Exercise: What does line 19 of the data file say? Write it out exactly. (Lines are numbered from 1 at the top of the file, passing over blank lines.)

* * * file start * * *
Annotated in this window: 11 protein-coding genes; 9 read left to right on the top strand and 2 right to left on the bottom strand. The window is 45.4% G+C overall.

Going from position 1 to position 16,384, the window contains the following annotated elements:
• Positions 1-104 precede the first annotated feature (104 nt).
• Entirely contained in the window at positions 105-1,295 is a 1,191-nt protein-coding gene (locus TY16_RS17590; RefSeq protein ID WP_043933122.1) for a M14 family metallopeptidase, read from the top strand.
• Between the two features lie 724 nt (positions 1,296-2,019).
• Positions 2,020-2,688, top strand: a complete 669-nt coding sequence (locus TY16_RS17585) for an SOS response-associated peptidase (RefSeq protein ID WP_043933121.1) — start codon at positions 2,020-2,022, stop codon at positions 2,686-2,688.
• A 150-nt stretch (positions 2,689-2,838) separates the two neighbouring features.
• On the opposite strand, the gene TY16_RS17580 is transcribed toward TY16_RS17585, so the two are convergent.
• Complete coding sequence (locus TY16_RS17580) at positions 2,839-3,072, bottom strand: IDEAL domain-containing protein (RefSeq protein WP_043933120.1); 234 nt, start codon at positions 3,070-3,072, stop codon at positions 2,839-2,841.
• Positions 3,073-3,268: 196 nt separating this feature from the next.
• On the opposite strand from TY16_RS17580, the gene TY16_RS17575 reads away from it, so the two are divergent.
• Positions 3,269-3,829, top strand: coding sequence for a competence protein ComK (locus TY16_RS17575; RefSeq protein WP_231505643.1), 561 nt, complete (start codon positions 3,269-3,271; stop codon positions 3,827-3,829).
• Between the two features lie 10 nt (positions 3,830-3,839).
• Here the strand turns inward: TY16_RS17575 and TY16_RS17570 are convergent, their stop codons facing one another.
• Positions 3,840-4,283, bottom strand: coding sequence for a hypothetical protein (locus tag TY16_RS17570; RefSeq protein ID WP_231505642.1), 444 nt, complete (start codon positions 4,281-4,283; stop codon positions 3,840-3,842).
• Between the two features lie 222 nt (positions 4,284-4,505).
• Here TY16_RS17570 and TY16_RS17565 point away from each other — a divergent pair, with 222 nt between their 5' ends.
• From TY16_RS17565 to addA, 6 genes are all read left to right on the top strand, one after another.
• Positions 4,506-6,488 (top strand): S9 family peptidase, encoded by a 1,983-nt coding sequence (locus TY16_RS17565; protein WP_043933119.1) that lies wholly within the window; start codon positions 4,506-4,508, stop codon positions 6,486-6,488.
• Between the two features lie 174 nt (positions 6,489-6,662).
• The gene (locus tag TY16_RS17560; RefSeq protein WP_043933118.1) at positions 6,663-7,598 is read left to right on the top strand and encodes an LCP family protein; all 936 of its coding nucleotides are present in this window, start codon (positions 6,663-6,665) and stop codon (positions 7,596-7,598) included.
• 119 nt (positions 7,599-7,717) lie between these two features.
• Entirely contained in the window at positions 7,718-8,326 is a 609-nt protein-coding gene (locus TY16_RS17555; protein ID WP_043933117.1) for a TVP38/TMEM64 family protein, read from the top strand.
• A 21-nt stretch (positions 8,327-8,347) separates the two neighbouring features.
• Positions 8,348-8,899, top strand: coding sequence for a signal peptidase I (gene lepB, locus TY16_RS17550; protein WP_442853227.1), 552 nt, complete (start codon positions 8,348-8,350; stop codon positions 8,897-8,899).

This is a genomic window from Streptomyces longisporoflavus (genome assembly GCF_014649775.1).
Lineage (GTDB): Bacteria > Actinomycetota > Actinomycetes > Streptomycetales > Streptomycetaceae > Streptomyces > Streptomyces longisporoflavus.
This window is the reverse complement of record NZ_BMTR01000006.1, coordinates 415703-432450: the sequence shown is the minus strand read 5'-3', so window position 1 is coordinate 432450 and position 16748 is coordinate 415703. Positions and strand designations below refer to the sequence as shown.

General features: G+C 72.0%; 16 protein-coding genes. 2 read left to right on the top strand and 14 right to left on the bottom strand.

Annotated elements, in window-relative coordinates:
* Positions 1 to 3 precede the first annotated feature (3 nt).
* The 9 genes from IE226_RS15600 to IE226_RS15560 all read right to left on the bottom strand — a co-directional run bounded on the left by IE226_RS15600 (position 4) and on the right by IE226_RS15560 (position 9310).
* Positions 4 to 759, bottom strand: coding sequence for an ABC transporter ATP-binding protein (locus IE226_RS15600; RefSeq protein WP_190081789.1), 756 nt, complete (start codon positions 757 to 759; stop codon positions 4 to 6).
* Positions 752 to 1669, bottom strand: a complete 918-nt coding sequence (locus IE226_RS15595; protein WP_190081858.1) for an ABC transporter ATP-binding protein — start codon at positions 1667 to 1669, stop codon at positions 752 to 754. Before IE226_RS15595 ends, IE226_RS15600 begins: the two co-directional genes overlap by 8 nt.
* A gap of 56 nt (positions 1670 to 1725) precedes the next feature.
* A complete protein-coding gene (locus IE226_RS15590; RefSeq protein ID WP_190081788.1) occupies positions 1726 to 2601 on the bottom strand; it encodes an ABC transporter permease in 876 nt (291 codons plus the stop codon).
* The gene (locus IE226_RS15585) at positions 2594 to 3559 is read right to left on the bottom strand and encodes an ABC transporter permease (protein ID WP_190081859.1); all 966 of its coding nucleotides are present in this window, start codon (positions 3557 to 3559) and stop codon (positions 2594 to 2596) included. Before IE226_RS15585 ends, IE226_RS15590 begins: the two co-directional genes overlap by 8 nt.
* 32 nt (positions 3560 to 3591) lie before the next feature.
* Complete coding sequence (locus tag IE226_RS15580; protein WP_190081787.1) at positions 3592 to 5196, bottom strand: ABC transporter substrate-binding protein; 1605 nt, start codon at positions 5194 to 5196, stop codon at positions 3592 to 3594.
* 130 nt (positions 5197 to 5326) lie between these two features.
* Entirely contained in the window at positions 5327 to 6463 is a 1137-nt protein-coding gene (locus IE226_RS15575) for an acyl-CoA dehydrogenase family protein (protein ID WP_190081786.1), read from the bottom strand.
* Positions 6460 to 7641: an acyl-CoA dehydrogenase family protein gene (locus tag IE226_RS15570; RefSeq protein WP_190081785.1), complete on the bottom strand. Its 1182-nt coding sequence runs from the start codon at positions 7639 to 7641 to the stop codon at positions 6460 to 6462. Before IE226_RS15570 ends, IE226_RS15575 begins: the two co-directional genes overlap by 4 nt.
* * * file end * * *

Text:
• Positions 4,506-6,488 (top strand): S9 family peptidase, encoded by a 1,983-nt coding sequence (locus TY16_RS17565; protein WP_043933119.1) that lies wholly within the window; start codon positions 4,506-4,508, stop codon positions 6,486-6,488.